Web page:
Was recently updated.

Transfers outside the EU with adequate protection

Any controller wishing to transfer personal data outside the European Union must first ensure that the country of final destination offers an adequate level of protection. If the destination country's level of protection can be considered adequate, there can be transfers as if they took placewithin the EU itself.

Nevertheless, the general principles of the GDPR (including legitimacy, compatibility of the communication of data to a third party with the original processing, information to data subjects) must always be observed.

The adequacy of the level of protection of countries outside the EU is assessed on the basis of a number of criteria, including general and sector legislation of the country in question and its professional rules.

Which countries offer an adequate level of protection?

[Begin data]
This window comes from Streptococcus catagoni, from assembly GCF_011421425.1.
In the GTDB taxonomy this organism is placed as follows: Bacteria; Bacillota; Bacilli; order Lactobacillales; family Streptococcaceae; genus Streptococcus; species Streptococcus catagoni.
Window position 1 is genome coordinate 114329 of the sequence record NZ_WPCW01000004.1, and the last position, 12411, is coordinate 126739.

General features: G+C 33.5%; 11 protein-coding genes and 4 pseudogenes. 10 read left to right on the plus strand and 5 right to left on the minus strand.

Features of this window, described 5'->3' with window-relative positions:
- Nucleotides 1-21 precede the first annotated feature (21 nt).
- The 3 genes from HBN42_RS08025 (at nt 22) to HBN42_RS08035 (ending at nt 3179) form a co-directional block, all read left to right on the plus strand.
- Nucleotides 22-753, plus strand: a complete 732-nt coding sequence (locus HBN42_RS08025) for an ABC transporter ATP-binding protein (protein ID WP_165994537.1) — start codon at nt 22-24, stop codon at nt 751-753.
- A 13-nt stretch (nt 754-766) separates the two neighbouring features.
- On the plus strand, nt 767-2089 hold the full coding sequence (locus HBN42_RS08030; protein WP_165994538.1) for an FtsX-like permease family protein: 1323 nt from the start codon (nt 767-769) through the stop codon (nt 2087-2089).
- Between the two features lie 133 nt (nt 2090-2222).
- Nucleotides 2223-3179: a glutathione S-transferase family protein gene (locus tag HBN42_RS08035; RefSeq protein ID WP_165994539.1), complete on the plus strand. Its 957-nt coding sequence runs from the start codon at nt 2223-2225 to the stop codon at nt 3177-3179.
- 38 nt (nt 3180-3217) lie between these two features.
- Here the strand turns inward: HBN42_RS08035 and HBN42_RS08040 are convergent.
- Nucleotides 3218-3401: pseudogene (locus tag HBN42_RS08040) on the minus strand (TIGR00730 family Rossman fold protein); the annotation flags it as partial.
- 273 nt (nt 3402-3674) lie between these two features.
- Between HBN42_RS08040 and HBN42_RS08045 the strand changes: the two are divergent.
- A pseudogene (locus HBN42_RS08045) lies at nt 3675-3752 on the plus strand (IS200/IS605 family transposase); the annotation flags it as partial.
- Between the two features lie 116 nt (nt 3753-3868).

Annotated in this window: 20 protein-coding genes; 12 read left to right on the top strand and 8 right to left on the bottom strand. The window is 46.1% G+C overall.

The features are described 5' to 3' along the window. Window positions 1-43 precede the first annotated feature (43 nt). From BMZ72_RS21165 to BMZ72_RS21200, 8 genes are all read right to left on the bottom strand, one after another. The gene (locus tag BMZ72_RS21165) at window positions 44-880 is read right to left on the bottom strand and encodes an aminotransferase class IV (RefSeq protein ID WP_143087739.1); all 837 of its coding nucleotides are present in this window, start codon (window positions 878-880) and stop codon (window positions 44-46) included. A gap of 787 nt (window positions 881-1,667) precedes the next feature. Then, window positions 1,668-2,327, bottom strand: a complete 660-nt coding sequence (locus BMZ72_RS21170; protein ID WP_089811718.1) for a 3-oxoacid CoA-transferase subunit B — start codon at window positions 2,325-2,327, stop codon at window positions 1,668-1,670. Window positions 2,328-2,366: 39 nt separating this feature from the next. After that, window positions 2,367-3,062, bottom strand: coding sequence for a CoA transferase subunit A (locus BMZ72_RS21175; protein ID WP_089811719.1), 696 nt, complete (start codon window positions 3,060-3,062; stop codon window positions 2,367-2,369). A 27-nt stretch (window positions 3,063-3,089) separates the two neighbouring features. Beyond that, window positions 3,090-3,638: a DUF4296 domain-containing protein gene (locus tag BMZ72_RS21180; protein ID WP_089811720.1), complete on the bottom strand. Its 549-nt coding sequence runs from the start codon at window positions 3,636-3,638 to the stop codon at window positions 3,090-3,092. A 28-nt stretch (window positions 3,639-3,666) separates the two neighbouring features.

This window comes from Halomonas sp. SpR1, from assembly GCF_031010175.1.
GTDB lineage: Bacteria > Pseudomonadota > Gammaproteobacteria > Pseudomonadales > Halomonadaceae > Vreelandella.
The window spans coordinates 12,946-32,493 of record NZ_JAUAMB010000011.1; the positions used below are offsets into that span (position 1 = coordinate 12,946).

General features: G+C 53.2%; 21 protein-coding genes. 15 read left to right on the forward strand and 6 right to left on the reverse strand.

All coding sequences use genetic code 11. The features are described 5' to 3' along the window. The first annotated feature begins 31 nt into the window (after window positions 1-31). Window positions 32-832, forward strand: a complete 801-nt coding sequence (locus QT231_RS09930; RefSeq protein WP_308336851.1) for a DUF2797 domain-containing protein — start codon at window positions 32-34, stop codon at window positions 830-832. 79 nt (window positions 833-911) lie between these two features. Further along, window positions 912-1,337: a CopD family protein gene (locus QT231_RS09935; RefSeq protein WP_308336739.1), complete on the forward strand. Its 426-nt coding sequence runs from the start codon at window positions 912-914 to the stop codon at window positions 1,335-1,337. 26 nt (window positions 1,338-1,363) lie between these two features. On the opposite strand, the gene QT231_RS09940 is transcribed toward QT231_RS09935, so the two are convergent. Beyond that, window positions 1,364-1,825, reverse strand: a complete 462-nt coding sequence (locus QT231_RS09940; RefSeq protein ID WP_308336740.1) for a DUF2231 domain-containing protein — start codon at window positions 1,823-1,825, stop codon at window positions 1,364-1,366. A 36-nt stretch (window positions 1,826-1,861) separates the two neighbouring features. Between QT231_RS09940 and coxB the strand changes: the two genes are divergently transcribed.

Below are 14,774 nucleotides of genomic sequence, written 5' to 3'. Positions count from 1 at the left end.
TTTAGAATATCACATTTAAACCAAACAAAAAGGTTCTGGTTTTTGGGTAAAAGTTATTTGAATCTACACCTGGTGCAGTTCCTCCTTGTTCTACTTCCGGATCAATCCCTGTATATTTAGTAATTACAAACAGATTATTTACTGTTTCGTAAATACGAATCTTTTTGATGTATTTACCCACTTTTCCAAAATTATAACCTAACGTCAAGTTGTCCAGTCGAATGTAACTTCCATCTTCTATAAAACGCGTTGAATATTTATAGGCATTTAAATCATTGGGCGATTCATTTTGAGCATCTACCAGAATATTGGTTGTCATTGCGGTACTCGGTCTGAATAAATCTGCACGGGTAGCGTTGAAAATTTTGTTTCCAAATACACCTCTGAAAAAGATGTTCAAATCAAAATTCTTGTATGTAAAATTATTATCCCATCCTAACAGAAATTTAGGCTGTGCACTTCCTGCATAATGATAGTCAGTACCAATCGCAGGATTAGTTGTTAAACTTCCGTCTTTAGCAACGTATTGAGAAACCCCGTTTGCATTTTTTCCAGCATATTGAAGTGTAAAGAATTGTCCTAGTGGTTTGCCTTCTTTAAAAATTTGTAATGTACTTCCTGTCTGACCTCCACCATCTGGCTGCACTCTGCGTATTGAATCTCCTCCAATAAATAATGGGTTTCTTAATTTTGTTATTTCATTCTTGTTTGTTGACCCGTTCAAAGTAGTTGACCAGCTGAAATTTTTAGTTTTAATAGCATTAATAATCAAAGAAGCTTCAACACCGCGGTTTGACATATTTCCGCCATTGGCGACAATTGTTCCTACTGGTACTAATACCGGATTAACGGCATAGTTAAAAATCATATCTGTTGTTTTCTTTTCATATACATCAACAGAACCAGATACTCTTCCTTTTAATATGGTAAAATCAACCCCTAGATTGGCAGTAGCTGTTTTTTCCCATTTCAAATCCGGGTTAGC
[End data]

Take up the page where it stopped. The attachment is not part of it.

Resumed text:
The European Commission is authorised to establish whether a country offers an adequate level of protection, and has done so for the following countries:

- Andorra;
- Argentina;
- Canada (commercial organisations);
- Faroe Islands;
- Guernesey;
- Israel;
- Isle of Man;
- Jersey;
- New Zealand;
- Switzerland;
- Uruguay; and
- the United States of America (limited to the Privacy Shield framework).

For all additional information or for the last updates of the list of countries offering an adequate level of protection, it is strongly recommended to consult the European Commission’s website.

The European Commission issued on 26 July 2000 its adequacy decision regarding the Safe Harbor principles. But the Court of Justice of the European Union declared on 6 October 2015 this decision invalid with the Schrems judgment. This implies that companies could no longer only refer to that decision as legal framework for their data transfers. Subsequently the Safe Harbor principles where replaced by the EU-US Privacy Shield. The EU-US Privacy Shield was adopted on 12 July 2016 and the Privacy Shield framework became operational on 1 August 2016.